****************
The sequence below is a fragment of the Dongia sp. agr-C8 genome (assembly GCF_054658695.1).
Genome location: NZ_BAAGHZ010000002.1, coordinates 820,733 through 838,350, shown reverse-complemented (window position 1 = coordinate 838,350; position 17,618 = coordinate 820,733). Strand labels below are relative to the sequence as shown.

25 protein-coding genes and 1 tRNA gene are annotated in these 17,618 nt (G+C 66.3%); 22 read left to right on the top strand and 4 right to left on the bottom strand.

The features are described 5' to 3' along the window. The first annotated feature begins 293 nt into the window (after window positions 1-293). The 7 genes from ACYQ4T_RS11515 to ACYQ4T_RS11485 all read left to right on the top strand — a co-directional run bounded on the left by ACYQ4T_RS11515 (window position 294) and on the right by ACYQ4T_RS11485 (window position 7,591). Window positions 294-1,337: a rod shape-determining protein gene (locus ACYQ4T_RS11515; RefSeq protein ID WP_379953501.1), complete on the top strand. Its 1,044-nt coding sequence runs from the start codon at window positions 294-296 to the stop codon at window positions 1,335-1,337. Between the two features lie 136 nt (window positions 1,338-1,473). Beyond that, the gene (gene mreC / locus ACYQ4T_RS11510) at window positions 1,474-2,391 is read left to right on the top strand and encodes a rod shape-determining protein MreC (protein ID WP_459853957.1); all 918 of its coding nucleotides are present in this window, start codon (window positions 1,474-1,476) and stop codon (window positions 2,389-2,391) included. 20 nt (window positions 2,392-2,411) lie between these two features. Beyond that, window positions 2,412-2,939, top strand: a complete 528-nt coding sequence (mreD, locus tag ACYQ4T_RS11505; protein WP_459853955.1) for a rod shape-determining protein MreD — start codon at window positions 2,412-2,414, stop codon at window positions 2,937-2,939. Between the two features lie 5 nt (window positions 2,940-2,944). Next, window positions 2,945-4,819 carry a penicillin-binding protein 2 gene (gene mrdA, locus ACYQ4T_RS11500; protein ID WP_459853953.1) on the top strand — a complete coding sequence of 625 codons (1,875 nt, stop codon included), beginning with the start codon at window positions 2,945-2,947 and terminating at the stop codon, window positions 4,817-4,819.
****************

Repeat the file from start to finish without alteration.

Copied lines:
The sequence below is a fragment of the Dongia sp. agr-C8 genome (assembly GCF_054658695.1).
Genome location: NZ_BAAGHZ010000002.1, coordinates 820,733 through 838,350, shown reverse-complemented (window position 1 = coordinate 838,350; position 17,618 = coordinate 820,733). Strand labels below are relative to the sequence as shown.

25 protein-coding genes and 1 tRNA gene are annotated in these 17,618 nt (G+C 66.3%); 22 read left to right on the top strand and 4 right to left on the bottom strand.

The features are described 5' to 3' along the window. The first annotated feature begins 293 nt into the window (after window positions 1-293). The 7 genes from ACYQ4T_RS11515 to ACYQ4T_RS11485 all read left to right on the top strand — a co-directional run bounded on the left by ACYQ4T_RS11515 (window position 294) and on the right by ACYQ4T_RS11485 (window position 7,591). Window positions 294-1,337: a rod shape-determining protein gene (locus ACYQ4T_RS11515; RefSeq protein ID WP_379953501.1), complete on the top strand. Its 1,044-nt coding sequence runs from the start codon at window positions 294-296 to the stop codon at window positions 1,335-1,337. Between the two features lie 136 nt (window positions 1,338-1,473). Beyond that, the gene (gene mreC / locus ACYQ4T_RS11510) at window positions 1,474-2,391 is read left to right on the top strand and encodes a rod shape-determining protein MreC (protein ID WP_459853957.1); all 918 of its coding nucleotides are present in this window, start codon (window positions 1,474-1,476) and stop codon (window positions 2,389-2,391) included. 20 nt (window positions 2,392-2,411) lie between these two features. Beyond that, window positions 2,412-2,939, top strand: a complete 528-nt coding sequence (mreD, locus tag ACYQ4T_RS11505; protein WP_459853955.1) for a rod shape-determining protein MreD — start codon at window positions 2,412-2,414, stop codon at window positions 2,937-2,939. Between the two features lie 5 nt (window positions 2,940-2,944). Next, window positions 2,945-4,819 carry a penicillin-binding protein 2 gene (gene mrdA, locus ACYQ4T_RS11500; protein ID WP_459853953.1) on the top strand — a complete coding sequence of 625 codons (1,875 nt, stop codon included), beginning with the start codon at window positions 2,945-2,947 and terminating at the stop codon, window positions 4,817-4,819.